Five easy, inexpensive prepping steps everybody can take!

As a family that tries to prepare, as best we can, for the inevitable hard times on the way, we see it as a part of our ‘mission’ to educate other families on the basics of prepping. When we do talk about this topic to others, however, inevitably we are met with resistance. It’s not so much that people, once given some basic facts, don’t see what’s coming. After all, the giant gaping cliff over which we’re headed is pretty obvious even to the ostriches among us. In fact, once they see it, it’s often so overwhelming that most people, understandably, feel powerless to do anything at all. Believe me, we’ve been there. There are times when I think we’re STILL there!

After all, these days EVERYONE is plugged into the ‘grid,’ right? Everyone is dependent on this system that could literally collapse any time, at any speed, and for a multitude of reasons. And even if the system doesn’t collapse entirely, most experts agree that the arrival of serious inflation is just a matter of time. Most families that live paycheck to paycheck can barely afford groceries every week, much less solar panels, water filtration, and 10 years’ worth of freeze-dried food.  So what’s the average middle-class or low-income family to do? While we understand that the temptation is certainly there to stick our heads right back in the sand, there ARE ways to accomplish some basic preparations without selling the kids or taking out a second mortgage.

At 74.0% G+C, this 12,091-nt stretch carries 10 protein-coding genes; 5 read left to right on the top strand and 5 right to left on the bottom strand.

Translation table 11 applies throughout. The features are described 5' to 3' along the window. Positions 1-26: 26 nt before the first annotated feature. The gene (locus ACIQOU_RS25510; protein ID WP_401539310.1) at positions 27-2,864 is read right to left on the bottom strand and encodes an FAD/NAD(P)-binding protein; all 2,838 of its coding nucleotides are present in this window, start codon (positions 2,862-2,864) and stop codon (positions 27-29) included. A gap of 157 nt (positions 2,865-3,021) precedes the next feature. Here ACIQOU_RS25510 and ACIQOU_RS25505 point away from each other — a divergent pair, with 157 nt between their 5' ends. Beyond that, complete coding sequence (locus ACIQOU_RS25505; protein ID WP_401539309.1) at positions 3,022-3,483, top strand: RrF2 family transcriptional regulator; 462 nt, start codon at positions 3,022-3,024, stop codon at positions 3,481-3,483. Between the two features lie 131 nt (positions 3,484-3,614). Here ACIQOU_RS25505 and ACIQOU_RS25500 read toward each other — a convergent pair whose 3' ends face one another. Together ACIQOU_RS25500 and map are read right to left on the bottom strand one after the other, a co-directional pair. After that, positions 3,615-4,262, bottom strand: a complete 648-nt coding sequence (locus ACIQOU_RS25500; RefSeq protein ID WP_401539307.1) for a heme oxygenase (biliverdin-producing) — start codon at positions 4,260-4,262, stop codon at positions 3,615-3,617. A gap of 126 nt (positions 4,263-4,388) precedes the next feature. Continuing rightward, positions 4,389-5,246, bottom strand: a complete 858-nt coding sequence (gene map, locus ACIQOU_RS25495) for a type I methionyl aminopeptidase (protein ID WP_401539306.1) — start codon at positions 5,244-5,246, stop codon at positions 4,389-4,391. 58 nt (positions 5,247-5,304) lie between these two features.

Santa, can we have one of these for Christmas?

Here are some easy things EVERYONE who is remotely aware of the current economic crisis should do, immediately, regardless of income, location, or situation. 

1.) One item at a time, one trip at a time, slowly build your preps at YOUR pace. Regarding long shelf-life items (canned goods, etc.) buy what you normally buy, plus one, or two… Most people can’t afford to double or triple their grocery budget in one month or even one shopping trip, but you’d be amazed at how fast things pile up when you just make it a point to buy something extra EVERY shopping trip. Further, if something is on sale buy as many as you can afford, especially if the expiration date is a long way off.  This will save money by not only creating the ‘opportunity to buy’ that you just took, but also the opportunity NOT to buy the next time you go to the store and the item is not on sale.

2.) Eat what you store and store what you eat. While it might give you some peace of mind to have 5 years’ worth of MREs or 20 buckets of pinto beans in the basement, if you and your family are ever faced with a situation where you needed to rely on your stores for any extended period of time, chances are you’ll get tired of them pretty fast. If tomato based foods are a regular staple of your family’s diet, by all means stock lots of canned tomatoes, tomato paste, and tomato sauce. If you DO like pinto beans and eat them regularly, pinto beans should be a significant part of your preps. Store a VARIETY of things that you and your family normally eat.